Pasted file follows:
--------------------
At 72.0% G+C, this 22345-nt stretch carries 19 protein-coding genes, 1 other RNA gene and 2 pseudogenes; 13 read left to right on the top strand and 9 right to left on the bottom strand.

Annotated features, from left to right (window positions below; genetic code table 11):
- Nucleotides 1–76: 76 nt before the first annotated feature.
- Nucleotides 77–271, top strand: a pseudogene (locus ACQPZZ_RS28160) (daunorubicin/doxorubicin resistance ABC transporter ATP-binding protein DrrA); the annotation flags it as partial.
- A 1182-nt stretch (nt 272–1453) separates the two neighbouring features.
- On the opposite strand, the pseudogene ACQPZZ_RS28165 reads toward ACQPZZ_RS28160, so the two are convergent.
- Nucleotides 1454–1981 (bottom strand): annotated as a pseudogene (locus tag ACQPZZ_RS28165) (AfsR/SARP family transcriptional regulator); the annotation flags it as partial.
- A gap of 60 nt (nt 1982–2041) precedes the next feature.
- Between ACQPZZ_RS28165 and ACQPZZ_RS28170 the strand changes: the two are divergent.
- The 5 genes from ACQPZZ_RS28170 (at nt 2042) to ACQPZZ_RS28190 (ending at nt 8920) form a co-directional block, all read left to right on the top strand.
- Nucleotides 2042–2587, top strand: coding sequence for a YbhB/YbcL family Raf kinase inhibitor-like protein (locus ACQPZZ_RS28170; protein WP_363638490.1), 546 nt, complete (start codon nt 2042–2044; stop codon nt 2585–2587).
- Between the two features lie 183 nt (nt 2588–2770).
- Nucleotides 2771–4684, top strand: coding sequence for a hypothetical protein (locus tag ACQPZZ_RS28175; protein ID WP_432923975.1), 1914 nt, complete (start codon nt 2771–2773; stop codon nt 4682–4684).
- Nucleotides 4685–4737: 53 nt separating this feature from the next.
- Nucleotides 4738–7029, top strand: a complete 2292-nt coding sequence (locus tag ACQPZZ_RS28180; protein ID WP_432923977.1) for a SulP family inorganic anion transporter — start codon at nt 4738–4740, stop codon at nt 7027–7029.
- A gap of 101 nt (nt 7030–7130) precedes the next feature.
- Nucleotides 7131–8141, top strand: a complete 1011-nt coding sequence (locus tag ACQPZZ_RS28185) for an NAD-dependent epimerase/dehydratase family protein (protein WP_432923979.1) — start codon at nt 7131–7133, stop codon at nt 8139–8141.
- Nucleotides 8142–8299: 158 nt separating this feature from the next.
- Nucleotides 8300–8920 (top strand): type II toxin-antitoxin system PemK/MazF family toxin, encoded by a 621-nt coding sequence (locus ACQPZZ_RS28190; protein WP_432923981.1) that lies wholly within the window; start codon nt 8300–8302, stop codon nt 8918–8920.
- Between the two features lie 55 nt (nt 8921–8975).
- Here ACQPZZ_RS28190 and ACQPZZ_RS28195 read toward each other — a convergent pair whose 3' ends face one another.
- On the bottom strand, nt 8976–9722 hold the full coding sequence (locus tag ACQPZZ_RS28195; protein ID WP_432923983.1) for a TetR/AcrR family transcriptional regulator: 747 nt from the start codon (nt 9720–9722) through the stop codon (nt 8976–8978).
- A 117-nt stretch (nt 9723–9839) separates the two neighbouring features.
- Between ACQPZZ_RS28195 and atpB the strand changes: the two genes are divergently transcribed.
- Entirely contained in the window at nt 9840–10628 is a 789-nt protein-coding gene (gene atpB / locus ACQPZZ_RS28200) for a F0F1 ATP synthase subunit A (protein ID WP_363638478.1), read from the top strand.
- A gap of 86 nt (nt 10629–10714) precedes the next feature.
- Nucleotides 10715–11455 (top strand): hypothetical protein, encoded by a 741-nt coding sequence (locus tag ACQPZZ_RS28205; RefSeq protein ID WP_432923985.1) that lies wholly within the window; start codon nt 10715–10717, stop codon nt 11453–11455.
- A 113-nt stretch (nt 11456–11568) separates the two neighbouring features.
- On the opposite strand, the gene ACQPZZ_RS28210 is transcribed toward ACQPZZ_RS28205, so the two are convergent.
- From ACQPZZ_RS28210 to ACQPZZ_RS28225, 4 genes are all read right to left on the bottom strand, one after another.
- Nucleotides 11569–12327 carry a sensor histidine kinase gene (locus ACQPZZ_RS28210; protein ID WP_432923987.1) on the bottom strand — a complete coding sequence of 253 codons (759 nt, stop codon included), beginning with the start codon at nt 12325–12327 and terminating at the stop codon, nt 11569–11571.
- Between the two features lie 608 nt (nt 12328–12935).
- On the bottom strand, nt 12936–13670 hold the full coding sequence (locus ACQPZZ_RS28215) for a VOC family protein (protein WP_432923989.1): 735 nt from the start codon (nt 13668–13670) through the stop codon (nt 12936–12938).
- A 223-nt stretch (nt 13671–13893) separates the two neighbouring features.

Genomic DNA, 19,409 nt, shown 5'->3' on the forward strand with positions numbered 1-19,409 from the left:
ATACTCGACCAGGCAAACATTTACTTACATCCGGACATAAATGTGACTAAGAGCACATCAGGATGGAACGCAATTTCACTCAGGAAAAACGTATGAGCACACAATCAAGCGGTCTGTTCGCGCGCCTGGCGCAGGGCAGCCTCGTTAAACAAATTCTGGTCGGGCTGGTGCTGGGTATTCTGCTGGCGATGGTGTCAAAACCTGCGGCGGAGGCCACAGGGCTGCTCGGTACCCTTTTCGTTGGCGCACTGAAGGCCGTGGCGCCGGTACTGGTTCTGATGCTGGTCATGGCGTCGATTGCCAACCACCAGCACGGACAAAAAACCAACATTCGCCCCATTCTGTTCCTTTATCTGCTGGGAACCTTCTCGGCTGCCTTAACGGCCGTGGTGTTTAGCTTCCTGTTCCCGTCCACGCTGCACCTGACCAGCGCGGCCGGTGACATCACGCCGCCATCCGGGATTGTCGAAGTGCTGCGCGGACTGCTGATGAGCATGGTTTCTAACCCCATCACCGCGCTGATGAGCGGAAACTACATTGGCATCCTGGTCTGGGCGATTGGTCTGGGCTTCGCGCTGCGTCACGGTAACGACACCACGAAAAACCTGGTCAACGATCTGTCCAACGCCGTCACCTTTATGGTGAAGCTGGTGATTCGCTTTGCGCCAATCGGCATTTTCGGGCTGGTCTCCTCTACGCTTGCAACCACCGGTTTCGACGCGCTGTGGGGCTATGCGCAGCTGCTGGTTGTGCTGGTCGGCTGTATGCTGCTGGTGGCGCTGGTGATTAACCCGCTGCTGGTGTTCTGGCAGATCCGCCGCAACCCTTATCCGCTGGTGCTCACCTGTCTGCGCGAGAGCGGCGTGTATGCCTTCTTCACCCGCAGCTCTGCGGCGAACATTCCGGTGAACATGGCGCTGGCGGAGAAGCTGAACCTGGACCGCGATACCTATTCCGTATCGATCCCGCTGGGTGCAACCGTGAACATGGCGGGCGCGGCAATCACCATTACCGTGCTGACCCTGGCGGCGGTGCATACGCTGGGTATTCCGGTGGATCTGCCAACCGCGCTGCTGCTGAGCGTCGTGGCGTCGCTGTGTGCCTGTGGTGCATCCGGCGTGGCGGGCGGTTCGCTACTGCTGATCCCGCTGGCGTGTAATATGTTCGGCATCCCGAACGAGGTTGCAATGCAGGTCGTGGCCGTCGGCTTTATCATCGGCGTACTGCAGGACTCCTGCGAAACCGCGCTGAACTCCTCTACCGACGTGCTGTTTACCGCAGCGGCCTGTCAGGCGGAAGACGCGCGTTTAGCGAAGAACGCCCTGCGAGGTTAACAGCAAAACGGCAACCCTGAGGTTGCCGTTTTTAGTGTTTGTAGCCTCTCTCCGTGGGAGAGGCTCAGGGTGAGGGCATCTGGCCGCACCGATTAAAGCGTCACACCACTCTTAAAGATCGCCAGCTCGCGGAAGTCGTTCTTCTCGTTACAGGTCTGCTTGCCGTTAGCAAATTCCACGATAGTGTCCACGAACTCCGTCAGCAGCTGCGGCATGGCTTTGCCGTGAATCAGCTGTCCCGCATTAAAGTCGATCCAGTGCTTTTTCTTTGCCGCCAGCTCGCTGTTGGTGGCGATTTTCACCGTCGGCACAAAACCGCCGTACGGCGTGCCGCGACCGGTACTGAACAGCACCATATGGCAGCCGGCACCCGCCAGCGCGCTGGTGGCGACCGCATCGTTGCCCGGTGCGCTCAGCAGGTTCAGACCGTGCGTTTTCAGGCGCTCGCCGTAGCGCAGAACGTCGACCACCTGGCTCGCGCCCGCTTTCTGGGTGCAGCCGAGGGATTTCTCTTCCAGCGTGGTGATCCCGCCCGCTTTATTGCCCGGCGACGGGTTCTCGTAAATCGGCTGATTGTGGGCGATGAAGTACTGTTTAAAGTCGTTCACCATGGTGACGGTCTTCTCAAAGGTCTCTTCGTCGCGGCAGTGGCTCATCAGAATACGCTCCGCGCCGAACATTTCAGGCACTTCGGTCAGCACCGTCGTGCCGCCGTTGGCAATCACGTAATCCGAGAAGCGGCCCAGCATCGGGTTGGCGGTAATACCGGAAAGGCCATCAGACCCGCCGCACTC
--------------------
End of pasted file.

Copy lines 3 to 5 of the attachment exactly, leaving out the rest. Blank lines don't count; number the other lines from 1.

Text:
- Nucleotides 1–76: 76 nt before the first annotated feature.
- Nucleotides 77–271, top strand: a pseudogene (locus ACQPZZ_RS28160) (daunorubicin/doxorubicin resistance ABC transporter ATP-binding protein DrrA); the annotation flags it as partial.
- A 1182-nt stretch (nt 272–1453) separates the two neighbouring features.